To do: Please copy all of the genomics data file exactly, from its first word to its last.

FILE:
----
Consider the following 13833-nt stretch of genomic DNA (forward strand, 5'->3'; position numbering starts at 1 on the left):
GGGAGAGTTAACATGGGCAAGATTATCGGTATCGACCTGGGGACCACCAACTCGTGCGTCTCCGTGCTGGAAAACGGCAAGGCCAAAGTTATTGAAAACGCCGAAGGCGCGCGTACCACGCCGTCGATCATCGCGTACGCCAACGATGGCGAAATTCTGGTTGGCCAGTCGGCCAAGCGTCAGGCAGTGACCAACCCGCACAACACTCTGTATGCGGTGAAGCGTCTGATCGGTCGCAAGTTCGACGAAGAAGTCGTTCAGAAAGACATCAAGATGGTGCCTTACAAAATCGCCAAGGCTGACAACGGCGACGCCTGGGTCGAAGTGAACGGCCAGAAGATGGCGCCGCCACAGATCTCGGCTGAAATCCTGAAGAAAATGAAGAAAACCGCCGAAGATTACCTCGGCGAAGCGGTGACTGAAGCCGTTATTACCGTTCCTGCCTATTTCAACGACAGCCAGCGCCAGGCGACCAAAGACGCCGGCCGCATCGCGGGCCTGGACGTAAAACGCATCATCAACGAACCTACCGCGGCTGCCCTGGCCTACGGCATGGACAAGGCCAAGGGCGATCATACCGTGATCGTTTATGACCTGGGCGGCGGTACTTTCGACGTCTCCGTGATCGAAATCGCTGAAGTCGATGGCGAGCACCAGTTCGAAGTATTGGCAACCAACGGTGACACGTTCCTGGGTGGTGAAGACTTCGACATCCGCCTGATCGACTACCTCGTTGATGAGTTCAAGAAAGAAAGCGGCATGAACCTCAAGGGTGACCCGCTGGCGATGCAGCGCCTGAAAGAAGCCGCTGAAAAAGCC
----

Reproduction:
Consider the following 13833-nt stretch of genomic DNA (forward strand, 5'->3'; position numbering starts at 1 on the left):
GGGAGAGTTAACATGGGCAAGATTATCGGTATCGACCTGGGGACCACCAACTCGTGCGTCTCCGTGCTGGAAAACGGCAAGGCCAAAGTTATTGAAAACGCCGAAGGCGCGCGTACCACGCCGTCGATCATCGCGTACGCCAACGATGGCGAAATTCTGGTTGGCCAGTCGGCCAAGCGTCAGGCAGTGACCAACCCGCACAACACTCTGTATGCGGTGAAGCGTCTGATCGGTCGCAAGTTCGACGAAGAAGTCGTTCAGAAAGACATCAAGATGGTGCCTTACAAAATCGCCAAGGCTGACAACGGCGACGCCTGGGTCGAAGTGAACGGCCAGAAGATGGCGCCGCCACAGATCTCGGCTGAAATCCTGAAGAAAATGAAGAAAACCGCCGAAGATTACCTCGGCGAAGCGGTGACTGAAGCCGTTATTACCGTTCCTGCCTATTTCAACGACAGCCAGCGCCAGGCGACCAAAGACGCCGGCCGCATCGCGGGCCTGGACGTAAAACGCATCATCAACGAACCTACCGCGGCTGCCCTGGCCTACGGCATGGACAAGGCCAAGGGCGATCATACCGTGATCGTTTATGACCTGGGCGGCGGTACTTTCGACGTCTCCGTGATCGAAATCGCTGAAGTCGATGGCGAGCACCAGTTCGAAGTATTGGCAACCAACGGTGACACGTTCCTGGGTGGTGAAGACTTCGACATCCGCCTGATCGACTACCTCGTTGATGAGTTCAAGAAAGAAAGCGGCATGAACCTCAAGGGTGACCCGCTGGCGATGCAGCGCCTGAAAGAAGCCGCTGAAAAAGCC